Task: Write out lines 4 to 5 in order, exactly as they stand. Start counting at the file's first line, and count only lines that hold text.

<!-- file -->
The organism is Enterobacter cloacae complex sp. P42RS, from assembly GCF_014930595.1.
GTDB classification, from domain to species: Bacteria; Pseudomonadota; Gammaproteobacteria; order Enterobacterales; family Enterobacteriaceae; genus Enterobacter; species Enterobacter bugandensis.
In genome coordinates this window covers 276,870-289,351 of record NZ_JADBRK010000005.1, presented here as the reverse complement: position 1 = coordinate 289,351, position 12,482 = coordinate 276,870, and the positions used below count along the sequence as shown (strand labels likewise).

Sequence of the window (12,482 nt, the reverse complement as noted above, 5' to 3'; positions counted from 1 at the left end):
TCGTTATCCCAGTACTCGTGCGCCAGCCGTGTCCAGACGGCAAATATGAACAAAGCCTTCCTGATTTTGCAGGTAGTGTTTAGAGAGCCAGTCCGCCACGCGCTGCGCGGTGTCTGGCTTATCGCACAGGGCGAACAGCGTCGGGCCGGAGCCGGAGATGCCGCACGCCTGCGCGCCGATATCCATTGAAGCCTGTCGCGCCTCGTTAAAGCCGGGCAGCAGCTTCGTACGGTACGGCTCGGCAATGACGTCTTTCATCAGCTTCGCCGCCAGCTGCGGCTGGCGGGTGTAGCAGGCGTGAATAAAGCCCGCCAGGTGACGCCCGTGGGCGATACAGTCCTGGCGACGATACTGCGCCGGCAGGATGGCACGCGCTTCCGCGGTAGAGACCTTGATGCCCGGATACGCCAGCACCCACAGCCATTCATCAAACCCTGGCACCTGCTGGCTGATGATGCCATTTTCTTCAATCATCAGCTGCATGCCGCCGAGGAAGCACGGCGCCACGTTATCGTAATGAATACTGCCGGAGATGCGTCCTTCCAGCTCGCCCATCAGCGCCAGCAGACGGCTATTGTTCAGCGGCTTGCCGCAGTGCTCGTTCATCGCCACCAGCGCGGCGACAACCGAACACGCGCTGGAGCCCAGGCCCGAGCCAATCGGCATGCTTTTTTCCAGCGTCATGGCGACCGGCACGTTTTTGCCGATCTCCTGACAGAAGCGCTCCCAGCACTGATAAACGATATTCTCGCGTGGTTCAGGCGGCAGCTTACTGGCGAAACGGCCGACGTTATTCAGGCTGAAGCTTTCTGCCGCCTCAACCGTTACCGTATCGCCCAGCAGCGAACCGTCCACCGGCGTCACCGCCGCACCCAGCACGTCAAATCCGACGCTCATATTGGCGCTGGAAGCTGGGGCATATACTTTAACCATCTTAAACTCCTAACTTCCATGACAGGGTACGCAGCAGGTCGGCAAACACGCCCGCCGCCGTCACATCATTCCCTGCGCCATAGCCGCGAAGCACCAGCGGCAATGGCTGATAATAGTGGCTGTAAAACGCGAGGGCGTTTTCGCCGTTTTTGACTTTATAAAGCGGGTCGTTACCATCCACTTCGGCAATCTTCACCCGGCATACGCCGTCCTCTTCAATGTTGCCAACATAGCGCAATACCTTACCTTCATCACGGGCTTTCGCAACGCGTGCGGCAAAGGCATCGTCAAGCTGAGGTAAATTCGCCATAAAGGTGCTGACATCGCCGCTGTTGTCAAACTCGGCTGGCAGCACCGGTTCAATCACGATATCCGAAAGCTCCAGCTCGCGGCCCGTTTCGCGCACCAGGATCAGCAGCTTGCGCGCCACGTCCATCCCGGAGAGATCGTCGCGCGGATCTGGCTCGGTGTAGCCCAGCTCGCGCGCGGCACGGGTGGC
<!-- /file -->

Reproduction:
Sequence of the window (12,482 nt, the reverse complement as noted above, 5' to 3'; positions counted from 1 at the left end):
TCGTTATCCCAGTACTCGTGCGCCAGCCGTGTCCAGACGGCAAATATGAACAAAGCCTTCCTGATTTTGCAGGTAGTGTTTAGAGAGCCAGTCCGCCACGCGCTGCGCGGTGTCTGGCTTATCGCACAGGGCGAACAGCGTCGGGCCGGAGCCGGAGATGCCGCACGCCTGCGCGCCGATATCCATTGAAGCCTGTCGCGCCTCGTTAAAGCCGGGCAGCAGCTTCGTACGGTACGGCTCGGCAATGACGTCTTTCATCAGCTTCGCCGCCAGCTGCGGCTGGCGGGTGTAGCAGGCGTGAATAAAGCCCGCCAGGTGACGCCCGTGGGCGATACAGTCCTGGCGACGATACTGCGCCGGCAGGATGGCACGCGCTTCCGCGGTAGAGACCTTGATGCCCGGATACGCCAGCACCCACAGCCATTCATCAAACCCTGGCACCTGCTGGCTGATGATGCCATTTTCTTCAATCATCAGCTGCATGCCGCCGAGGAAGCACGGCGCCACGTTATCGTAATGAATACTGCCGGAGATGCGTCCTTCCAGCTCGCCCATCAGCGCCAGCAGACGGCTATTGTTCAGCGGCTTGCCGCAGTGCTCGTTCATCGCCACCAGCGCGGCGACAACCGAACACGCGCTGGAGCCCAGGCCCGAGCCAATCGGCATGCTTTTTTCCAGCGTCATGGCGACCGGCACGTTTTTGCCGATCTCCTGACAGAAGCGCTCCCAGCACTGATAAACGATATTCTCGCGTGGTTCAGGCGGCAGCTTACTGGCGAAACGGCCGACGTTATTCAGGCTGAAGCTTTCTGCCGCCTCAACCGTTACCGTATCGCCCAGCAGCGAACCGTCCACCGGCGTCACCGCCGCACCCAGCACGTCAAATCCGACGCTCATATTGGCGCTGGAAGCTGGGGCATATACTTTAACCATCTTAAACTCCTAACTTCCATGACAGGGTACGCAGCAGGTCGGCAAACACGCCCGCCGCCGTCACATCATTCCCTGCGCCATAGCCGCGAAGCACCAGCGGCAATGGCTGATAATAGTGGCTGTAAAACGCGAGGGCGTTTTCGCCGTTTTTGACTTTATAAAGCGGGTCGTTACCATCCACTTCGGCAATCTTCACCCGGCATACGCCGTCCTCTTCAATGTTGCCAACATAGCGCAATACCTTACCTTCATCACGGGCTTTCGCAACGCGTGCGGCAAAGGCATCGTCAAGCTGAGGTAAATTCGCCATAAAGGTGCTGACATCGCCGCTGTTGTCAAACTCGGCTGGCAGCACCGGTTCAATCACGATATCCGAAAGCTCCAGCTCGCGGCCCGTTTCGCGCACCAGGATCAGCAGCTTGCGCGCCACGTCCATCCCGGAGAGATCGTCGCGCGGATCTGGCTCGGTGTAGCCCAGCTCGCGCGCGGCACGGGTGGC